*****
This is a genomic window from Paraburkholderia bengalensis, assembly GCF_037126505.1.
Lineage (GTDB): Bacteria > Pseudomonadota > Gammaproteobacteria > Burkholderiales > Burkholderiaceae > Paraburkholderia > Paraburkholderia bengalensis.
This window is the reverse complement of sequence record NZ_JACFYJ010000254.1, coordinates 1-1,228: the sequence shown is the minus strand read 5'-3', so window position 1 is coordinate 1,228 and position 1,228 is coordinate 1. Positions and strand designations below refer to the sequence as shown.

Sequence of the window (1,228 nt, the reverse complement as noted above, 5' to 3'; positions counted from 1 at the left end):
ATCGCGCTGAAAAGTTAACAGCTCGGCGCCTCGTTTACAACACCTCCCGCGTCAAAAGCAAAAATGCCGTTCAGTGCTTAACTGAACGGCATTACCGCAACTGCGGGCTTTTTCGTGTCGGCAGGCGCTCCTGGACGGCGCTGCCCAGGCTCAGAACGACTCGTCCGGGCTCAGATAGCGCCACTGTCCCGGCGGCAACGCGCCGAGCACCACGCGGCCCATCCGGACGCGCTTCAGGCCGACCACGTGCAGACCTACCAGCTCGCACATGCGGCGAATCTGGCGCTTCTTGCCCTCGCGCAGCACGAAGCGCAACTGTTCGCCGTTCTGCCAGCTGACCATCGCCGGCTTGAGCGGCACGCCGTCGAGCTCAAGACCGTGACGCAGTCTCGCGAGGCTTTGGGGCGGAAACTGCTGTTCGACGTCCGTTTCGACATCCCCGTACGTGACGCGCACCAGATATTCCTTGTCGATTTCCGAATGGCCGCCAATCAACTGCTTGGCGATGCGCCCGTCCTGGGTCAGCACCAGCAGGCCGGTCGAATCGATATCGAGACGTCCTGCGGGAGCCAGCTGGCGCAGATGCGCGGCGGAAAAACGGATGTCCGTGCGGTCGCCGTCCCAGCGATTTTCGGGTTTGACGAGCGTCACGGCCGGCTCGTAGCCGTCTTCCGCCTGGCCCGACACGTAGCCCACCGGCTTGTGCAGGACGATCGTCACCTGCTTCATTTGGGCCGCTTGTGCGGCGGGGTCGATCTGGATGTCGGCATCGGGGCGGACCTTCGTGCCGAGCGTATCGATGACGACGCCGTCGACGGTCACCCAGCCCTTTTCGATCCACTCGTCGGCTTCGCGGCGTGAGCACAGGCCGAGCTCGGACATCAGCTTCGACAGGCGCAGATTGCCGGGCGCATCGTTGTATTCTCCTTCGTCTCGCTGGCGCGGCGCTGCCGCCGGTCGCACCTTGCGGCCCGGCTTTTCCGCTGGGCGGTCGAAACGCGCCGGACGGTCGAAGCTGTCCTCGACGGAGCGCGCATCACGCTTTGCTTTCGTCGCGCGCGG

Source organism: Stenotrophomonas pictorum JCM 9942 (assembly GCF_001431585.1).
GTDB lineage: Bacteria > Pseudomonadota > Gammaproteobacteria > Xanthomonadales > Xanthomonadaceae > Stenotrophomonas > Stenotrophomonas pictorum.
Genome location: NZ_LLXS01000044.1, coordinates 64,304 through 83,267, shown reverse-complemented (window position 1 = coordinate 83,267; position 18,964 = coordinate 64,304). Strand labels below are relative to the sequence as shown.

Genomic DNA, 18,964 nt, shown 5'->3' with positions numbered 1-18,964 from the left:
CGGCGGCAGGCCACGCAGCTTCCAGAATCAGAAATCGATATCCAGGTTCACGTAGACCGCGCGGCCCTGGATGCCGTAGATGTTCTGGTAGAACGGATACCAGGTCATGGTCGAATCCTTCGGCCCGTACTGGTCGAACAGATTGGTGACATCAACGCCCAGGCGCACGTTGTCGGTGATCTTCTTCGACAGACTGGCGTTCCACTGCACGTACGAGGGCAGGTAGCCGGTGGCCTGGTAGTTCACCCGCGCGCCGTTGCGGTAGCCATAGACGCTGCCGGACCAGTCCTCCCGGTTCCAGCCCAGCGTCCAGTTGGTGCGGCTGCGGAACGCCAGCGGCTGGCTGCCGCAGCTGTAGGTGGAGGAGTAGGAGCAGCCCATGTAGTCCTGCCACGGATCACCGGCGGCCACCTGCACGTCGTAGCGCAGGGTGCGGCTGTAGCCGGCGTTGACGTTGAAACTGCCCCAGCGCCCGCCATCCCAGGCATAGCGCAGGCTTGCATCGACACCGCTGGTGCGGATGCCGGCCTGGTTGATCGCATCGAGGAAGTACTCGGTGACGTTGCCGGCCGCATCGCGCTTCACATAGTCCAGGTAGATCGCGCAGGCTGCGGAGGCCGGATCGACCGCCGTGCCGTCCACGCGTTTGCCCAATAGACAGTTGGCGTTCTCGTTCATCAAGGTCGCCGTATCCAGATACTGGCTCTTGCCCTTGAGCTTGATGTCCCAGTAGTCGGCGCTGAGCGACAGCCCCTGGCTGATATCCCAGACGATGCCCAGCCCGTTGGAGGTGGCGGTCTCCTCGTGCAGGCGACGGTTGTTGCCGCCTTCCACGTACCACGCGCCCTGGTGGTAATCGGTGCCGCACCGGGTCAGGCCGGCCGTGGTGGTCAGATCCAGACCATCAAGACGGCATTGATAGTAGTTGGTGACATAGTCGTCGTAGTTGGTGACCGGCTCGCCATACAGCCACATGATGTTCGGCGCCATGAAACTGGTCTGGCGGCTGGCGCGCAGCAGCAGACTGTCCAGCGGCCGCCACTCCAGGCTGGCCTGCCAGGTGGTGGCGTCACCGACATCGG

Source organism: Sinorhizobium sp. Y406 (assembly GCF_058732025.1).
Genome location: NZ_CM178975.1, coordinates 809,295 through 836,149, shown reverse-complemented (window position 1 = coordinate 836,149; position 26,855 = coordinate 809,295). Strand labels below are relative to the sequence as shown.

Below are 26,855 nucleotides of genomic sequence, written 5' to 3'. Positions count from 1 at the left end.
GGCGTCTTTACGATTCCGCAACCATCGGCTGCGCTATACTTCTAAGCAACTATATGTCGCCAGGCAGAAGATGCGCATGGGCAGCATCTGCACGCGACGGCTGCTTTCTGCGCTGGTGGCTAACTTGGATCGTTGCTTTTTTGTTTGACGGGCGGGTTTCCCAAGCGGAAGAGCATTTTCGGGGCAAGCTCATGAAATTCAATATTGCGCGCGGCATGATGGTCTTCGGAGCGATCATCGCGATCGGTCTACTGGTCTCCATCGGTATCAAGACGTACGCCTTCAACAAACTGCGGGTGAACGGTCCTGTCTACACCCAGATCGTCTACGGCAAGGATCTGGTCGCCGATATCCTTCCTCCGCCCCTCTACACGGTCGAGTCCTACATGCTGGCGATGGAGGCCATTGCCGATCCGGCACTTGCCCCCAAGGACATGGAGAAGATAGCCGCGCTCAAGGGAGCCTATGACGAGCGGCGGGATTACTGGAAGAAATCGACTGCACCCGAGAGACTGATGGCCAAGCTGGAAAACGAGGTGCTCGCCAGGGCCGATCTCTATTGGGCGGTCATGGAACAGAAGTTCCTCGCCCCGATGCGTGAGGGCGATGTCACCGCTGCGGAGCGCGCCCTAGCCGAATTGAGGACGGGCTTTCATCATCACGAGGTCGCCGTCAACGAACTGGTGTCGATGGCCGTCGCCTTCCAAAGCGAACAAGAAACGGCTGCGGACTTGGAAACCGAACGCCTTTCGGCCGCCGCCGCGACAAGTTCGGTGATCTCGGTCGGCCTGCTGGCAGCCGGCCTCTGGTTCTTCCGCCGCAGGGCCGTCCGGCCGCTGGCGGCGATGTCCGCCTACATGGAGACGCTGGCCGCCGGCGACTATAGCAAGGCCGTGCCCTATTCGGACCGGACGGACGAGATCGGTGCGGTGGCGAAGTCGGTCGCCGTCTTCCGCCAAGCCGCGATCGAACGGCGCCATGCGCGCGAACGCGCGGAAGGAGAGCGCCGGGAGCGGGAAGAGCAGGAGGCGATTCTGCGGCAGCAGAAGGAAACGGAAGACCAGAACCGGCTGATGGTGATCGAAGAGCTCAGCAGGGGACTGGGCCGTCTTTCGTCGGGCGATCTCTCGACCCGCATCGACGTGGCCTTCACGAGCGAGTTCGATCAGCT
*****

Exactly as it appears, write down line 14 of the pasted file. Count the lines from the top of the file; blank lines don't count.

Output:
GGCGTCTTTACGATTCCGCAACCATCGGCTGCGCTATACTTCTAAGCAACTATATGTCGCCAGGCAGAAGATGCGCATGGGCAGCATCTGCACGCGACGGCTGCTTTCTGCGCTGGTGGCTAACTTGGATCGTTGCTTTTTTGTTTGACGGGCGGGTTTCCCAAGCGGAAGAGCATTTTCGGGGCAAGCTCATGAAATTCAATATTGCGCGCGGCATGATGGTCTTCGGAGCGATCATCGCGATCGGTCTACTGGTCTCCATCGGTATCAAGACGTACGCCTTCAACAAACTGCGGGTGAACGGTCCTGTCTACACCCAGATCGTCTACGGCAAGGATCTGGTCGCCGATATCCTTCCTCCGCCCCTCTACACGGTCGAGTCCTACATGCTGGCGATGGAGGCCATTGCCGATCCGGCACTTGCCCCCAAGGACATGGAGAAGATAGCCGCGCTCAAGGGAGCCTATGACGAGCGGCGGGATTACTGGAAGAAATCGACTGCACCCGAGAGACTGATGGCCAAGCTGGAAAACGAGGTGCTCGCCAGGGCCGATCTCTATTGGGCGGTCATGGAACAGAAGTTCCTCGCCCCGATGCGTGAGGGCGATGTCACCGCTGCGGAGCGCGCCCTAGCCGAATTGAGGACGGGCTTTCATCATCACGAGGTCGCCGTCAACGAACTGGTGTCGATGGCCGTCGCCTTCCAAAGCGAACAAGAAACGGCTGCGGACTTGGAAACCGAACGCCTTTCGGCCGCCGCCGCGACAAGTTCGGTGATCTCGGTCGGCCTGCTGGCAGCCGGCCTCTGGTTCTTCCGCCGCAGGGCCGTCCGGCCGCTGGCGGCGATGTCCGCCTACATGGAGACGCTGGCCGCCGGCGACTATAGCAAGGCCGTGCCCTATTCGGACCGGACGGACGAGATCGGTGCGGTGGCGAAGTCGGTCGCCGTCTTCCGCCAAGCCGCGATCGAACGGCGCCATGCGCGCGAACGCGCGGAAGGAGAGCGCCGGGAGCGGGAAGAGCAGGAGGCGATTCTGCGGCAGCAGAAGGAAACGGAAGACCAGAACCGGCTGATGGTGATCGAAGAGCTCAGCAGGGGACTGGGCCGTCTTTCGTCGGGCGATCTCTCGACCCGCATCGACGTGGCCTTCACGAGCGAGTTCGATCAGCT